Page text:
The Handbook of Alcohol Use

The Handbook of Alcohol Use

Understandings from Synapse to Society

1st Edition - January 17, 2021

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  • Authors: Daniel Frings, Ian Albery
  • Paperback ISBN: 9780128167205
  • eBook ISBN: 9780128168868

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Alcohol use is complex and multifaceted. Our understanding must be also. Alcohol use, both problematic and not, can be understood at many levels – from basic biological systems through to global public health interventions. To provide the multi-level perspective needed to address this complexity, the Handbook of Alcohol Use draws together an eclectic set of authors, including both researchers and practitioners, to examine the causes, processes and effects of alcohol consumption. Specifically, this book approaches the topic from biological, individual cognition, small group/systems, and domestic/global population perspectives. Each examines alcohol use differently and each offers its own ways to combat problematic behavior. While these alternative viewpoints are sometimes construed as incompatible or antagonistic, the current volume also explores how they can be complimentary.In summary, the Handbook of Alcohol Use brings together an international group of experts to explore how alcohol use can be understood from various perspectives and how these conceptualizations relate. In doing so, it allows us to understand alcohol consumption, and our responses to it, more from an account which spans ‘from synapse to society’.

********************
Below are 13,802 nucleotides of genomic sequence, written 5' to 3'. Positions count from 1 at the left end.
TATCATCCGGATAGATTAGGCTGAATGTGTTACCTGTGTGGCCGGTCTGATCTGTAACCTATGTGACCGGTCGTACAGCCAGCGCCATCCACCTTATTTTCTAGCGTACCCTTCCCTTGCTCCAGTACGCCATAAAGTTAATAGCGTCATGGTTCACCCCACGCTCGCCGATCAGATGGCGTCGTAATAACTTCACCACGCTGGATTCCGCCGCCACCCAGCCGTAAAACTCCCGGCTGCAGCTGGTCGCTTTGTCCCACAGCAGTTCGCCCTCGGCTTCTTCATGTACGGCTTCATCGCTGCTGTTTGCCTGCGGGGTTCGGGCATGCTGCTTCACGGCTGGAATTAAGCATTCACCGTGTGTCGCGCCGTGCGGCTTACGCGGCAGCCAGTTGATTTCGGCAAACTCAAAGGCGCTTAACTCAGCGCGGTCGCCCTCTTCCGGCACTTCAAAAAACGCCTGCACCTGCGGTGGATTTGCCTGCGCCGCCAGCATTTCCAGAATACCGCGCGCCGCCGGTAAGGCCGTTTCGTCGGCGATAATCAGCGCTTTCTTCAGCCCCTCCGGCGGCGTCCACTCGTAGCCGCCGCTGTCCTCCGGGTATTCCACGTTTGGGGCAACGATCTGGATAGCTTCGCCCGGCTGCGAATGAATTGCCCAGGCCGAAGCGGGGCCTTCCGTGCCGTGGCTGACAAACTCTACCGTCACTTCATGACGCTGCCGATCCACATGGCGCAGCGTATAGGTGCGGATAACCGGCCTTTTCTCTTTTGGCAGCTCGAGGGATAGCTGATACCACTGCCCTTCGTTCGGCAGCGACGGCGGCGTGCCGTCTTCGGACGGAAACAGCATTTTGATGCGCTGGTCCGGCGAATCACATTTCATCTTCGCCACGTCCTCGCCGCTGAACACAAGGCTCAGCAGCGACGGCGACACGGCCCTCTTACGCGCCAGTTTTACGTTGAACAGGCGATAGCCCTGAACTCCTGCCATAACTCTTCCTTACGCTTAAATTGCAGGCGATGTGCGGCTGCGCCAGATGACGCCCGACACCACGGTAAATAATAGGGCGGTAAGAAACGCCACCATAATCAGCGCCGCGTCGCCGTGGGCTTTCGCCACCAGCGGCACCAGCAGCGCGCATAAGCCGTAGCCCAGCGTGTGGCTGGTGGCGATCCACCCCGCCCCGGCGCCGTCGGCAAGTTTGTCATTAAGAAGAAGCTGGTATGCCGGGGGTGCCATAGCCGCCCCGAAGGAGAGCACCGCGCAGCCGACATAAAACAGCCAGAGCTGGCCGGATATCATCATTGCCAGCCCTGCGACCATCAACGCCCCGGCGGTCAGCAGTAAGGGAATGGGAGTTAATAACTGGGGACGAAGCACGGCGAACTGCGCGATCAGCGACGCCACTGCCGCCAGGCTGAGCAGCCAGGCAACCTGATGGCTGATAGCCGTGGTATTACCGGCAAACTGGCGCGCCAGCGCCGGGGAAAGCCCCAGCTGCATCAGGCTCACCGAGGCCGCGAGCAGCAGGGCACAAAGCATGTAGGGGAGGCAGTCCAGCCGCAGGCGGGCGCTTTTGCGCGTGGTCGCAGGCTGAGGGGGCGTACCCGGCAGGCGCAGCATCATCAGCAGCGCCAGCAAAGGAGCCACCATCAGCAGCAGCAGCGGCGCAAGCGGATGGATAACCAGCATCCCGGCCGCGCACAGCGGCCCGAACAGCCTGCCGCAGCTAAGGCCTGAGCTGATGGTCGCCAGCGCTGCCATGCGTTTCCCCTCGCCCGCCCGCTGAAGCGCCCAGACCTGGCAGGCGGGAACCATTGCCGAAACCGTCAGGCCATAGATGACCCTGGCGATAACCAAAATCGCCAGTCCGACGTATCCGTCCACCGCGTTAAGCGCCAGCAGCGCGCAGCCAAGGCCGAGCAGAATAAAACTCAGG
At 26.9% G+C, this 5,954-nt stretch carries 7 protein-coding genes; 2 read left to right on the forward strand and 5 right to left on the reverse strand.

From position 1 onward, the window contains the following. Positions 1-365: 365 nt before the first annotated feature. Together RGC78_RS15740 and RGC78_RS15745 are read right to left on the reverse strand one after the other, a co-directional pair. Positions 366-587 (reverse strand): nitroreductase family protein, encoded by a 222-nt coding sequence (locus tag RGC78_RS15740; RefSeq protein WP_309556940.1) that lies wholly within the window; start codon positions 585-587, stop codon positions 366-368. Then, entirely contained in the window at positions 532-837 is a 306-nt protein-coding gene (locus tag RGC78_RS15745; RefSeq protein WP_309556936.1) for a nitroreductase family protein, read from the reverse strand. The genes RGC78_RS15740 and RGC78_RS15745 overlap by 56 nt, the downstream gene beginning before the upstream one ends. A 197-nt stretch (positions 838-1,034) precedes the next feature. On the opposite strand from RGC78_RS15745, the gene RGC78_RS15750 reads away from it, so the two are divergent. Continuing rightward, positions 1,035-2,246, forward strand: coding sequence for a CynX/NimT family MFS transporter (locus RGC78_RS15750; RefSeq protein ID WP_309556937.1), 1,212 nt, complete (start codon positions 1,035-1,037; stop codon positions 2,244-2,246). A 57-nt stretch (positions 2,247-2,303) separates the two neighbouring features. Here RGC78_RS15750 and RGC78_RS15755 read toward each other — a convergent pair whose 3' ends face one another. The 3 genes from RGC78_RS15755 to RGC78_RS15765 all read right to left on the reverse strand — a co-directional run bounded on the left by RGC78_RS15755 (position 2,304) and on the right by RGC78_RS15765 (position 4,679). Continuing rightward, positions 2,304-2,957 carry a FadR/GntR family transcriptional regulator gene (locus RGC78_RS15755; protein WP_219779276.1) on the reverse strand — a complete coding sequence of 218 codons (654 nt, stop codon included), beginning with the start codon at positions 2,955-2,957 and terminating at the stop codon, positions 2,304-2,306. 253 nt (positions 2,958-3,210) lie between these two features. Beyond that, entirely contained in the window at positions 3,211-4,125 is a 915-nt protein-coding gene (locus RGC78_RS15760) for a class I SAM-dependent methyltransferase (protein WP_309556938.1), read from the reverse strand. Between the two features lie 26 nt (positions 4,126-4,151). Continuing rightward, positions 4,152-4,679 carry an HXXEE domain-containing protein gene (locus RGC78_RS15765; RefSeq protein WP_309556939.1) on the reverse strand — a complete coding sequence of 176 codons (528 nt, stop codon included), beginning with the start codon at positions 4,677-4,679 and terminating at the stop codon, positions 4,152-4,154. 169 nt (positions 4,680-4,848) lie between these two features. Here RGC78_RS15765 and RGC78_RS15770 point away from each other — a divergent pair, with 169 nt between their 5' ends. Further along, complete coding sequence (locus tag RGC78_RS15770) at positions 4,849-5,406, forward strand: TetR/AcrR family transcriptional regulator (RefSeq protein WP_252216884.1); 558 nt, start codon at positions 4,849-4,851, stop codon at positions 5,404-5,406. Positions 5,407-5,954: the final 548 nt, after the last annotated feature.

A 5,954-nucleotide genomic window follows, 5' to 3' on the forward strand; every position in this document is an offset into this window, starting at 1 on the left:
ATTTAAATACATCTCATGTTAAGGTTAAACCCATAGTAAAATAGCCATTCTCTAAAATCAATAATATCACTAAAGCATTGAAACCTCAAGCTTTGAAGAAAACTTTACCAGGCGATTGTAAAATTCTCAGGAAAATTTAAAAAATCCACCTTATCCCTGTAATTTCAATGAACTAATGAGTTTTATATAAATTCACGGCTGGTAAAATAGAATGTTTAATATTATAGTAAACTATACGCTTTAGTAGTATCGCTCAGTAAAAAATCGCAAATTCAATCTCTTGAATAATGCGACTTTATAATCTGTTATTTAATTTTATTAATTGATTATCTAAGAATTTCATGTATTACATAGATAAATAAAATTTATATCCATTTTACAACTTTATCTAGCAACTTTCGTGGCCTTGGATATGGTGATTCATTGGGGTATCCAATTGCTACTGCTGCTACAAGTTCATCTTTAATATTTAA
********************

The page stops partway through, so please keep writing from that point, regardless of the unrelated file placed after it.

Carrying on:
Key Features

  • Explores alcohol use from individual through to societal levels
  • Synthesizes these varied levels of analysis on alcohol use
  • Draws on an international team of experts including researchers and alcohol treatment practitioners
  • Makes clear the implications of research for practice (and vice versa)